LAUGHING IN THE GOLDEN YEARS – Delivering Coal to Kaiser’s Bakery 

Maryann Nunnally, Porters Neck

Maryann Nunnally

 

February in upstate New York in the 1940s was usually bitterly cold, with blizzard conditions and high winds.    One morning when I was about four years old, the phone rang, and as soon as my mom hung up, she told my dad, “Mrs. Kaiser just called.  They are nearly out of coal for the ovens and the stoves.  She wants you to deliver another three tons of coal to her today if it is possible.”

My dad turned to me and asked if I wanted to go with him.  To Kaiser’s bakery?  You bet I did.  There were always cookies warm from the big ovens while dad was loading coal into their cellar.

“Okay,” dad said to me.  I’ll load the truck.  When I return, you have your snow clothes on, and we will go.”

When he came in to get me, I was bundled up in a wool coat, snow pants, boots, scarf, mittens, and a wooly hat that came down over my ears.  The coal truck had a heater, but it wasn’t very efficient and mostly kept the driver’s feet warm.

Kaiser’s Bakery was about ten miles out of town and located at the top of a steep hill.  In no time, we were at the foot of Kaiser’s hill.  It had begun to snow hard, and the wind was blowing so fast that it was difficult to see the road.  Dad turned onto the hill road and started up.  The truck began to slide backward.   After at least three tries, dad let the truck roll to the bottom of the hill.

Dad said, “Maryann, do you think you can walk up the hill and ask Mrs. Kaiser to send her boys down here with some ashes?  That way, I will be able to get up the hill.  I need to stay with the truck in case a car should come along, so you will have to go up yourself.”

I knew I could walk up the hill.  I had done it so many times before.  It was extremely slippery, and sometimes I found myself on my hands and knees, but I pushed myself up and kept going.  Soon I was on the flat parking lot by the front of the bakery.  Slipping and sliding around to the front door. I pounded on the door, and Mrs. Kaiser opened it.  She was a big woman, probably about six feet tall; looking down at me, she said, “Oh, a lettle girl,” in her odd accent.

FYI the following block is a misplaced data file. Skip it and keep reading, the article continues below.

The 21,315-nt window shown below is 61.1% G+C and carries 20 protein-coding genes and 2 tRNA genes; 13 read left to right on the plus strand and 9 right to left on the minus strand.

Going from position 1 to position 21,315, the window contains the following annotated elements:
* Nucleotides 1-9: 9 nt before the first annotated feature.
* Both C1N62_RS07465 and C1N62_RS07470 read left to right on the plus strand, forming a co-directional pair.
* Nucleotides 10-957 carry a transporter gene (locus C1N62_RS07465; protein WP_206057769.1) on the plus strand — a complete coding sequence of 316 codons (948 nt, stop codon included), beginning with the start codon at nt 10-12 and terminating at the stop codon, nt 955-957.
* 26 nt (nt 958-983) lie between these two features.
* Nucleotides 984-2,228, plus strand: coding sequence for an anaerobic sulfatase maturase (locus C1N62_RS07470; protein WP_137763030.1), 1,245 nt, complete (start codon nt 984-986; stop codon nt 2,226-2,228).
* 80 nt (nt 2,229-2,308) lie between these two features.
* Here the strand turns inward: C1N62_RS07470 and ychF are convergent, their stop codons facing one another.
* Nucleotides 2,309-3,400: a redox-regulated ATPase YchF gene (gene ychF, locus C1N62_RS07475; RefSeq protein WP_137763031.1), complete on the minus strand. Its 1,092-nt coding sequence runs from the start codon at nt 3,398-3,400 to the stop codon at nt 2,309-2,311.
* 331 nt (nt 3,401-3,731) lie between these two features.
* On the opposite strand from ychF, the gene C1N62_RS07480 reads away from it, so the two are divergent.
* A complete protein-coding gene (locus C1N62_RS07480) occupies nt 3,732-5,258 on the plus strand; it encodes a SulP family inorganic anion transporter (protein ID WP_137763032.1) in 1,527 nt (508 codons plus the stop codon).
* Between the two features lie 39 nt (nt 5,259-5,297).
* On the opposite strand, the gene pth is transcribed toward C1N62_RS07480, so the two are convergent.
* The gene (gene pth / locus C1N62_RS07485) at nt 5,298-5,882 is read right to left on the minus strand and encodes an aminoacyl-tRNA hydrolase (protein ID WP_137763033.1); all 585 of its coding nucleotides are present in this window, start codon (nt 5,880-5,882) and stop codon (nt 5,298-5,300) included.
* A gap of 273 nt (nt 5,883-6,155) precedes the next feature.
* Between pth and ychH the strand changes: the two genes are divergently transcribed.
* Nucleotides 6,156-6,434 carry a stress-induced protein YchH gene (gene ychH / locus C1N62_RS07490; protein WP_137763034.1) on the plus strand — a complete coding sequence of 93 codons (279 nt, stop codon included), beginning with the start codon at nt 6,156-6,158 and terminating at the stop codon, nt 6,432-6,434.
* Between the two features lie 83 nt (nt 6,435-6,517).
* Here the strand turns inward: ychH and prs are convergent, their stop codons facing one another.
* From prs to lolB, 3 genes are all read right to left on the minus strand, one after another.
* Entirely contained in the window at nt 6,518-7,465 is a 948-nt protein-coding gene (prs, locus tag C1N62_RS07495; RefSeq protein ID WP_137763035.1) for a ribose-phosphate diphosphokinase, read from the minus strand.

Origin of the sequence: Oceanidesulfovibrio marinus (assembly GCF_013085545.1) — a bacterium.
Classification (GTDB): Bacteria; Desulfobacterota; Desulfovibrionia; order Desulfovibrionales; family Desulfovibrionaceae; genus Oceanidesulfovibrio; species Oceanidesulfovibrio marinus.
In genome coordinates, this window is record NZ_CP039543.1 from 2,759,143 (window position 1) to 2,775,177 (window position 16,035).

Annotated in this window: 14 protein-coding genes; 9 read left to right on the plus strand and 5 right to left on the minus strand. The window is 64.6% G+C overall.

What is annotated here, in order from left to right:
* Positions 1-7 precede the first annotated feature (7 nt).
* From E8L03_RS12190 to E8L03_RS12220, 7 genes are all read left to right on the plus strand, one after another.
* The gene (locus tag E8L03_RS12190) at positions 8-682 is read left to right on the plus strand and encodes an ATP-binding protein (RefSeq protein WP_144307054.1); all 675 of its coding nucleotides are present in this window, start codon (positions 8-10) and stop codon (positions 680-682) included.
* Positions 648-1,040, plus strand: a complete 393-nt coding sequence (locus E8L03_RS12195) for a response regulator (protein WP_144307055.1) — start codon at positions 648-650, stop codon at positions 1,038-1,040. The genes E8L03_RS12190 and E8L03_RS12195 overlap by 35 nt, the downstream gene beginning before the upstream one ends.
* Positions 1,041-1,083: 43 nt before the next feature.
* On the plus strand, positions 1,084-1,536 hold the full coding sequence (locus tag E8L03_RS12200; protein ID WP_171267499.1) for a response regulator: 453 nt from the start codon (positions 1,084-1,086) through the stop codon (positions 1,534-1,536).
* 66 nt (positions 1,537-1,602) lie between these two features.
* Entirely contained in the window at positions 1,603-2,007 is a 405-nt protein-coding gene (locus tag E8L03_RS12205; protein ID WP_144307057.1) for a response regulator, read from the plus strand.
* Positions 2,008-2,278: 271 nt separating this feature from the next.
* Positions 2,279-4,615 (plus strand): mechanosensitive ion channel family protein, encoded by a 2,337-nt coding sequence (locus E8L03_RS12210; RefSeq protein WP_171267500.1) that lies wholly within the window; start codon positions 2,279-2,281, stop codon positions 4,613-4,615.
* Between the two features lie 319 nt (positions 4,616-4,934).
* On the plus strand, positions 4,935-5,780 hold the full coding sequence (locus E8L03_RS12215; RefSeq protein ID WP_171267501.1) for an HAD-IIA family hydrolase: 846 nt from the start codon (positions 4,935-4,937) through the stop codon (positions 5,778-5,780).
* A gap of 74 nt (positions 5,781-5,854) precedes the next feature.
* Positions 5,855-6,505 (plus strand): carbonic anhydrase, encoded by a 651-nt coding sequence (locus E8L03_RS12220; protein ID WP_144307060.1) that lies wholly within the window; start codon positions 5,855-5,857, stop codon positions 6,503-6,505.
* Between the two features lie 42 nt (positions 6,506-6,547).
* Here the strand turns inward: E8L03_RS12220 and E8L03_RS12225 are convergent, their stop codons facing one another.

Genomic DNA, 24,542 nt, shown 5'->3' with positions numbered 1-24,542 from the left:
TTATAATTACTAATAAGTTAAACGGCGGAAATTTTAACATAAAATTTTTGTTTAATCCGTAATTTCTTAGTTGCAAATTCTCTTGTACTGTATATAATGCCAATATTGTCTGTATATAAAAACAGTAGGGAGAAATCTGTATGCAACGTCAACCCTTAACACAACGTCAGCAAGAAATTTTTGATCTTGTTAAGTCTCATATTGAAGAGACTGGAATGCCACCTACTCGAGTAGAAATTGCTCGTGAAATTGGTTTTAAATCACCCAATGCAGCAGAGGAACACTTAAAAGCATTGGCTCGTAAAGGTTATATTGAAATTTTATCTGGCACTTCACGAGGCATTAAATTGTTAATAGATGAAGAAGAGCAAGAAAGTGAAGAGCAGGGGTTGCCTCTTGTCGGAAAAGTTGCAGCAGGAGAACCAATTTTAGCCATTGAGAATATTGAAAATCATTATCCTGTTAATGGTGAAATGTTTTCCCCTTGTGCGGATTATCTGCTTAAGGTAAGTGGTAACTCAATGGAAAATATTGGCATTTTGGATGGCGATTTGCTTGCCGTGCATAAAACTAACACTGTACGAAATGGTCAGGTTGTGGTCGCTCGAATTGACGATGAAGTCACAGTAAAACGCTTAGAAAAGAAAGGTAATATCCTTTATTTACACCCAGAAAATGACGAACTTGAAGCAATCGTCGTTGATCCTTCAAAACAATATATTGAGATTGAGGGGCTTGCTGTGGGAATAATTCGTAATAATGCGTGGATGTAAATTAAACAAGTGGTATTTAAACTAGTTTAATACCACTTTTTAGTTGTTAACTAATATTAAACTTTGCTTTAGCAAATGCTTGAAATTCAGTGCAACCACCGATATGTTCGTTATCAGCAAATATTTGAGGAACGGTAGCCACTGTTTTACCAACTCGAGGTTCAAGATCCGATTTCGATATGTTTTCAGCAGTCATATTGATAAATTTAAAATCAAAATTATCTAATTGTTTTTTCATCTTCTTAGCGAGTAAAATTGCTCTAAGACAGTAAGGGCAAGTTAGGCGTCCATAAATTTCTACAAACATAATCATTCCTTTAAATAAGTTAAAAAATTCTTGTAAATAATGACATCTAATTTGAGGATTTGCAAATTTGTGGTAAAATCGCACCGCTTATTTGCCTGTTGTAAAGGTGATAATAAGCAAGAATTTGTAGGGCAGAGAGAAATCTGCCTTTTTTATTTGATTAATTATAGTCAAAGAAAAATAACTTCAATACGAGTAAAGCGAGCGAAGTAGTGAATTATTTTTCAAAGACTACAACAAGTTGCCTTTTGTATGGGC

Inside the warm store, I managed to gasp out that my dad wanted her boys to bring some ashes down, so he could get his truck up the hill.  Turning from me, she yelled for her boys in German, and three huge men came running.   Then, Mrs. Kaiser turned her attention to me.  Removing my outdoor clothing, she sat me up on the store counter.

“You are a very brave girl to come up the hill by yourself,” she said.  “Would you like a cookie?”  When I nodded, she handed me a large molasses cookie with red jelly in the middle.  Before I ate it, I asked her if I could have one for my brother.

Mrs. Kaiser said, “And you are a big sister who wants to look after her brother.  Good for you.”  I watched while she put another cookie in a small white bag.

Soon, dad was telling me to get my warm clothing back on.  He thanked Mrs. Kaiser for looking after me; she just smiled and said I was a very grown-up girl. Riding home after sliding down the hill, dad praised me and said I had done a great job for him.

Then he added, “You know your mother will think you were very unselfish to bring your brother a cookie.  But I think we will not tell her about you walking up the hill all by yourself.”  Then I knew not to tattle on my dad and never told my mom about the walk in the blizzard until I was a mom myself.